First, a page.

As AT&T prepares to report its first-quarter earnings later today, it could come under more pressure from investors to show financial progress. The pressure is coming at a time when AT&T is investing $18 billion to purchase AWS-3 spectrum, $48.5 billion to buy DirecTV and billions more to move into the Mexican wireless market.
Investors last week dumped the stocks of Verizon Communications, AT&T, Sprint and T-Mobile US in a hurry amid growing concerns that the carriers' wireless pricing battles are unsustainable long term and that rising costs of spectrum will combine with the price war to drive down carriers' profitability.
T-Mobile US is selling stock in an offering that is likely going to raise $1 billion. The carrier indicated it will use the proceeds for capital expenditures and spectrum purchases beyond what it may acquire in the ongoing AWS-3 auction.
It might be difficult for some to believe, but BlackBerry's stock is out of the doldrums and is up more than 50 percent this year as investors have started to believe in CEO John Chen's turnaround strategy.
T-Mobile US said it plans to sell new shares in a move that could raise as much as $1.8 billion. The company could use the cash to acquire spectrum in upcoming auctions.
AT&T sold 7.5 percent of its stake in América Móvil, netting the company about $564 million and returning AT&T's total stake in the telecom giant to its historic level of around 9 percent.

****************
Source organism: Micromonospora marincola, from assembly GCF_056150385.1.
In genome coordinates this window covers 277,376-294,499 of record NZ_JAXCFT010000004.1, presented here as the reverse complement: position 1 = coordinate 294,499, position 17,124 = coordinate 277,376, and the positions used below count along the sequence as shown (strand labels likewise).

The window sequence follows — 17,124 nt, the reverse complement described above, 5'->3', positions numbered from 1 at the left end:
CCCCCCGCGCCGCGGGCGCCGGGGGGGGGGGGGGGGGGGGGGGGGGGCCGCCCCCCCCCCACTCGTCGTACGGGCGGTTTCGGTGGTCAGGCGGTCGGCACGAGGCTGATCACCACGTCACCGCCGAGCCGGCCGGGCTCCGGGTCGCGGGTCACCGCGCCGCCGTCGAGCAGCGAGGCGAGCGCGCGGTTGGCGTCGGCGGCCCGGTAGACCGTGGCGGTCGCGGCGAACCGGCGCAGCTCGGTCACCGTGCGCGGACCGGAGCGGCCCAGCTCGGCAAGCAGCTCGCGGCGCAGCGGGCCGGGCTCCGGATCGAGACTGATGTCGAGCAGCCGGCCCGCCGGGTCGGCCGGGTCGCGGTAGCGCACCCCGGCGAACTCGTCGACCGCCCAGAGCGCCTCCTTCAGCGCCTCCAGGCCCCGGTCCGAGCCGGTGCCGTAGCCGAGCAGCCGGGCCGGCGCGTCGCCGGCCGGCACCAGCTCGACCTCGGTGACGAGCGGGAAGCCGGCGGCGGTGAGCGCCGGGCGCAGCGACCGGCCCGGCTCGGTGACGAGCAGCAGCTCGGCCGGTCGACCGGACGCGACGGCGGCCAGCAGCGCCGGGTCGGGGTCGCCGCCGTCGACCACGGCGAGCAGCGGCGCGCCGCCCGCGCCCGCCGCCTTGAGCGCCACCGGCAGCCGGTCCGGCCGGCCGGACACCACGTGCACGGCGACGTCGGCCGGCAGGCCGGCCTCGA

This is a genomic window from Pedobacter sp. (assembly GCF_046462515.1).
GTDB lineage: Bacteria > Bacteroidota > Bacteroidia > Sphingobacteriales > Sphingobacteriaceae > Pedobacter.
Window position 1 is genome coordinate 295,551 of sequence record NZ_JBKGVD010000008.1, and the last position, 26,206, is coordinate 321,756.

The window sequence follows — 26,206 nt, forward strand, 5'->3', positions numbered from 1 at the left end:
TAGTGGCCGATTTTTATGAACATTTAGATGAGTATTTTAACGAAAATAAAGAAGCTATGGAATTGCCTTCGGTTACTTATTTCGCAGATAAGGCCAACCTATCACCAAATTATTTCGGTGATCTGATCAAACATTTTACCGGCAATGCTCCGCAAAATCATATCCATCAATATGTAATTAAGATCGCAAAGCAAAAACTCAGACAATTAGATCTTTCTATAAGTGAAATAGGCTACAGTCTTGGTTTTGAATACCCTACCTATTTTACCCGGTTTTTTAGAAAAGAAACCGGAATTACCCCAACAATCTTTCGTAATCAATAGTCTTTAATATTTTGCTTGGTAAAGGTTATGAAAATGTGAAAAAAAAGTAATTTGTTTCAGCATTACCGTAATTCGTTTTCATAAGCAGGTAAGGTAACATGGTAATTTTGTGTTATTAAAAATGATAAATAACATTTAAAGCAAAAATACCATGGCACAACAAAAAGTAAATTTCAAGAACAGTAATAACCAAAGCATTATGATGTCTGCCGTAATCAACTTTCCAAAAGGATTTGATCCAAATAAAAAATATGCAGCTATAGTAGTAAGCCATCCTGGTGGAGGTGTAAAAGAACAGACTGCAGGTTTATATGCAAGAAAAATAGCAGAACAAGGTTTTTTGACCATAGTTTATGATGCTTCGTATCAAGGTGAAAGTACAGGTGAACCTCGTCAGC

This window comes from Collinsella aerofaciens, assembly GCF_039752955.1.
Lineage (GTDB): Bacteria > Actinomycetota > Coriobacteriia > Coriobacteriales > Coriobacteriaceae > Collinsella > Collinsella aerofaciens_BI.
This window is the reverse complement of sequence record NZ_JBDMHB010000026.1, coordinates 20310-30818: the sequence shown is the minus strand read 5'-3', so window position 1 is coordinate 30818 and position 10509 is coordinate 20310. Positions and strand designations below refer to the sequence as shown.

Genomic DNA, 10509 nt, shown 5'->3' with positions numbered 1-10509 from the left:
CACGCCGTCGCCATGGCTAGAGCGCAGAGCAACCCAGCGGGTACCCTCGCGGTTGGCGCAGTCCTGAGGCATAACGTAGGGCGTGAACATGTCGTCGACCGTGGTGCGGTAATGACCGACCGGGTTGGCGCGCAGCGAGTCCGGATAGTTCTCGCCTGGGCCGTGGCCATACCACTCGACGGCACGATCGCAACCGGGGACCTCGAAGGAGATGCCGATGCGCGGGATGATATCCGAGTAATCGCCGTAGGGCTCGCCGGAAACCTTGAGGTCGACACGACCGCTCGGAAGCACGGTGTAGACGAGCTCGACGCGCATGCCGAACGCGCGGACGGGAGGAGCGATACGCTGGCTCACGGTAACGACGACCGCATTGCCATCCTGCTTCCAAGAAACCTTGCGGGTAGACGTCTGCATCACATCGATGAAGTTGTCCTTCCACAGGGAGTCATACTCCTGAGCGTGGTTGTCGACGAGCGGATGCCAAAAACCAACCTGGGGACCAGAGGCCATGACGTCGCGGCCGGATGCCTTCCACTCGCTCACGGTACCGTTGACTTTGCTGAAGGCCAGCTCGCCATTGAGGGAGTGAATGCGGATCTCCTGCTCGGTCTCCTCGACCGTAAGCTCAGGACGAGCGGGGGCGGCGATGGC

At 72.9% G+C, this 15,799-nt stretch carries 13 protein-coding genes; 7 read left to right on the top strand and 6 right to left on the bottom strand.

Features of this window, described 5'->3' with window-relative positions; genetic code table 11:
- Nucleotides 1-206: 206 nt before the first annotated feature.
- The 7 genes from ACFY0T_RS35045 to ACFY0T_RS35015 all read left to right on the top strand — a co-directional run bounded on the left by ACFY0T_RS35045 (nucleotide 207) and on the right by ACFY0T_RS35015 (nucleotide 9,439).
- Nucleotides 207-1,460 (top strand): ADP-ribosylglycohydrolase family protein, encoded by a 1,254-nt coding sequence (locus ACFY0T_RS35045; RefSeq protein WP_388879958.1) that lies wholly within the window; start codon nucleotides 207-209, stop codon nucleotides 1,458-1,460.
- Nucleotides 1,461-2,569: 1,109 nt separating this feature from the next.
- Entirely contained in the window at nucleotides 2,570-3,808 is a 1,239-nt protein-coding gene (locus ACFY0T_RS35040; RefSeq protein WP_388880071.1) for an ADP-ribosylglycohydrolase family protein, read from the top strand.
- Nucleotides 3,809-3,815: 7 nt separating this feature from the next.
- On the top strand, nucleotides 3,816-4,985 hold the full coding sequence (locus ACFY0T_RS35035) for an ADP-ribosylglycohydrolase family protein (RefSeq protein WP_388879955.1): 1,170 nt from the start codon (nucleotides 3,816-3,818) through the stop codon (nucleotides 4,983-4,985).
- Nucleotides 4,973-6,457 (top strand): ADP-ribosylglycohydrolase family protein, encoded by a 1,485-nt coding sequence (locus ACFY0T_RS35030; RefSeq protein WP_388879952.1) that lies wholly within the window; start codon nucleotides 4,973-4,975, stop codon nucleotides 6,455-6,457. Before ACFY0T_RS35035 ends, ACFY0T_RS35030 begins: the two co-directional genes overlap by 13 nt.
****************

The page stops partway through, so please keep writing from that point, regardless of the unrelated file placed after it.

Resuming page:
Top Clearwire executives appear set to rake in millions of dollars from stock payments if Sprint Nextel's bid to buy the roughly 50 percent of Clearwire it does not already own gets approved by Clearwire's minority shareholders.
MetroPCS shares have fallen 27 percent since the company's transaction with T-Mobile USA was announce in October, noted a Wall Street Journal article. Although that decline could open the door for other companies to step in and make their own counterbids for MetroPCS, the list of potential suitors appears to be notably short.
Investors and financial analysts generally agree that Sprint Nextel will need to increase its $2.90 per share offer, or $2.1 billion, to buy the 49 percent of Clearwire that it doesn't already own. Yet many analysts think Sprint will ultimately seal the deal because Clearwire's vast spectrum holdings are too valuable to leave on the table.
Research In Motion's stock enjoyed a boost after investment bank Goldman Sachs upgraded the stock from "neutral" to "buy," bullish on the prospects of RIM's forthcoming BlackBerry 10 platform.